Namibia, Getting To Know One Of Africa’s Treasures

Elephants in NamibiaNamibia is one of the more tourist-friendly countries in Africa. Its primary appeal to visitors is its stunning environmental beauty, including sprawling nature preserves and otherworldly desert landscapes. A country of 2.1 million people, Namibia is the second-least densely populated country in the world. This means that much of its landscapes are relatively untouched, especially when one considers how many Namibians live in the country’s capital, Windhoek.

Germans were the first Europeans to colonize present-day Namibia, arriving in the late 19th century. South Africa took control of Namibia from Germany after the First World War, and administered it under the discriminatory apartheid system until Namibia gained independence in 1990. Since then, Namibia has been a politically stable country, although it clearly remains poor by “First World” standards.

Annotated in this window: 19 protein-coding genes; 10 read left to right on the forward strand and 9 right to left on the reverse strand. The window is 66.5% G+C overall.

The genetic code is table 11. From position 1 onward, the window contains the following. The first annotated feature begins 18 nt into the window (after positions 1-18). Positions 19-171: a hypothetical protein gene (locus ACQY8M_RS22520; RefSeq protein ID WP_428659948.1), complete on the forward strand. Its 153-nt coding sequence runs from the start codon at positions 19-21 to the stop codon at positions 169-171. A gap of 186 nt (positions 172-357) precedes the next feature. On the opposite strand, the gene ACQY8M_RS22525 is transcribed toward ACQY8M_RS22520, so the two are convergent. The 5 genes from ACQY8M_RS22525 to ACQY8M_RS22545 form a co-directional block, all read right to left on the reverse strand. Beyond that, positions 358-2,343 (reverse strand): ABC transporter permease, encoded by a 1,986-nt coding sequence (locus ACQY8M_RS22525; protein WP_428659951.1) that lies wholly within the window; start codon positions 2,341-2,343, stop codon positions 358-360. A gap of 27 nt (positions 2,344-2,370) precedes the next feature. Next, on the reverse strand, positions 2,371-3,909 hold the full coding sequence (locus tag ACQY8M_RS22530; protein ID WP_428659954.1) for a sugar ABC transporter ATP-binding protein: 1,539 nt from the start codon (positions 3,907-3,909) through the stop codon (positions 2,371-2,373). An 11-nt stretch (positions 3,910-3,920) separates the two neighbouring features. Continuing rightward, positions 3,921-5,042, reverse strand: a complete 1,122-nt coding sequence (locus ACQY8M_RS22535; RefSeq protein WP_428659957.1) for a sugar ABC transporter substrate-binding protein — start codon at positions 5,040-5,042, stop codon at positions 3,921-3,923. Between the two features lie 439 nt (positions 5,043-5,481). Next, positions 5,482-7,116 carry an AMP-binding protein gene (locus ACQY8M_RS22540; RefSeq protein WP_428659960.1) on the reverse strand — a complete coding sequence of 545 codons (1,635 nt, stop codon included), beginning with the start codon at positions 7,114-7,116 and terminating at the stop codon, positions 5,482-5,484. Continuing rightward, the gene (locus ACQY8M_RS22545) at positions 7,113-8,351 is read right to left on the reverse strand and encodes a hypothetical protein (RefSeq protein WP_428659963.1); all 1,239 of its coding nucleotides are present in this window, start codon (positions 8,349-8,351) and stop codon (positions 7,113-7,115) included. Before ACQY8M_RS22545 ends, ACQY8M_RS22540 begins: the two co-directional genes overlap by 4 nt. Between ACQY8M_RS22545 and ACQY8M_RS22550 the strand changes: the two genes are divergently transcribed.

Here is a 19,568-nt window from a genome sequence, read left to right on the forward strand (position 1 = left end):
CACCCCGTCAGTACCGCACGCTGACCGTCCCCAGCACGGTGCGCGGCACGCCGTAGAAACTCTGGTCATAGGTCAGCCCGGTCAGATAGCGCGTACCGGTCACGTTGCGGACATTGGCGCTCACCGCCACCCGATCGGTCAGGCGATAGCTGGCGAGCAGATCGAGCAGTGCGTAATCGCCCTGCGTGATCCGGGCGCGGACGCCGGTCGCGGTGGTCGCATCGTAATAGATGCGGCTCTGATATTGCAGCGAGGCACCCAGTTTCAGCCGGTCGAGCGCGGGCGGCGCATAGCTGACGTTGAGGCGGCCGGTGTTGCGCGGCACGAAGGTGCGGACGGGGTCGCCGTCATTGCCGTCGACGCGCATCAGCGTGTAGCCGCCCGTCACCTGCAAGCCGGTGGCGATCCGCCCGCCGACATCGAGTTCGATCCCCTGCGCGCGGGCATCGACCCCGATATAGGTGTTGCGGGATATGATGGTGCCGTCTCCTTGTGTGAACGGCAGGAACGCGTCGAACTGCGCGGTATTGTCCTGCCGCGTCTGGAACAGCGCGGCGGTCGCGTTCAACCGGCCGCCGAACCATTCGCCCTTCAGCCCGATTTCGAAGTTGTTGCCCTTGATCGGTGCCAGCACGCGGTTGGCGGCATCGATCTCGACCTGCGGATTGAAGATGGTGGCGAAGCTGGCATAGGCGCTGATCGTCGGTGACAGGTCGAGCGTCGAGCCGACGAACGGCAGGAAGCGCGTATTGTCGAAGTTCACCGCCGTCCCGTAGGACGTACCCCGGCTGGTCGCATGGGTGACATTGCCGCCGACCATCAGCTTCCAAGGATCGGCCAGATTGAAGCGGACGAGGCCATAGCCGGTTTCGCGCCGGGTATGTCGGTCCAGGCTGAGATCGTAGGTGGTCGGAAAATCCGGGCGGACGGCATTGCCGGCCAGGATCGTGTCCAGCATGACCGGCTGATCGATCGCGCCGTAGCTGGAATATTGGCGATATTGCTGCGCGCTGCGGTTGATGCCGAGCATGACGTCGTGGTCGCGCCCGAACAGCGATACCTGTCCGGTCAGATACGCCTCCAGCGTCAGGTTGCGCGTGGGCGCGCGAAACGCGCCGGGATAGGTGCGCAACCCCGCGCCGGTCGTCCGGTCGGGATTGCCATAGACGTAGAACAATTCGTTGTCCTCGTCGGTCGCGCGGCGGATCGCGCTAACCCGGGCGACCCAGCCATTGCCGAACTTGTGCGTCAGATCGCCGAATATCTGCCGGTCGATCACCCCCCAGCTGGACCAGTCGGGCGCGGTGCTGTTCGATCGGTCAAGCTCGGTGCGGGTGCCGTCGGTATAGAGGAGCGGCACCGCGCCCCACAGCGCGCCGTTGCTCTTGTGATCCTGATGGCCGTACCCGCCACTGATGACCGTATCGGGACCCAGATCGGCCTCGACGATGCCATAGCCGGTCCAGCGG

Given its size, Namibia’s climate and natural environment can vary widely. The vast majority of Namibian life takes place in the so-called “Central Plateau,” where Windhoek, the country’s capital lies. Since most international travelers will likely be flying into Windhoek, one has to take into account that this area of Namibia can be scorching in the summer or frigid during winter nights, depending on the season. Much of the rest of Namibia is semi-arid, or simply full-on desert. In fact, Namibia contains part or all of two major world deserts: the Namib Desert, and the Kalahari.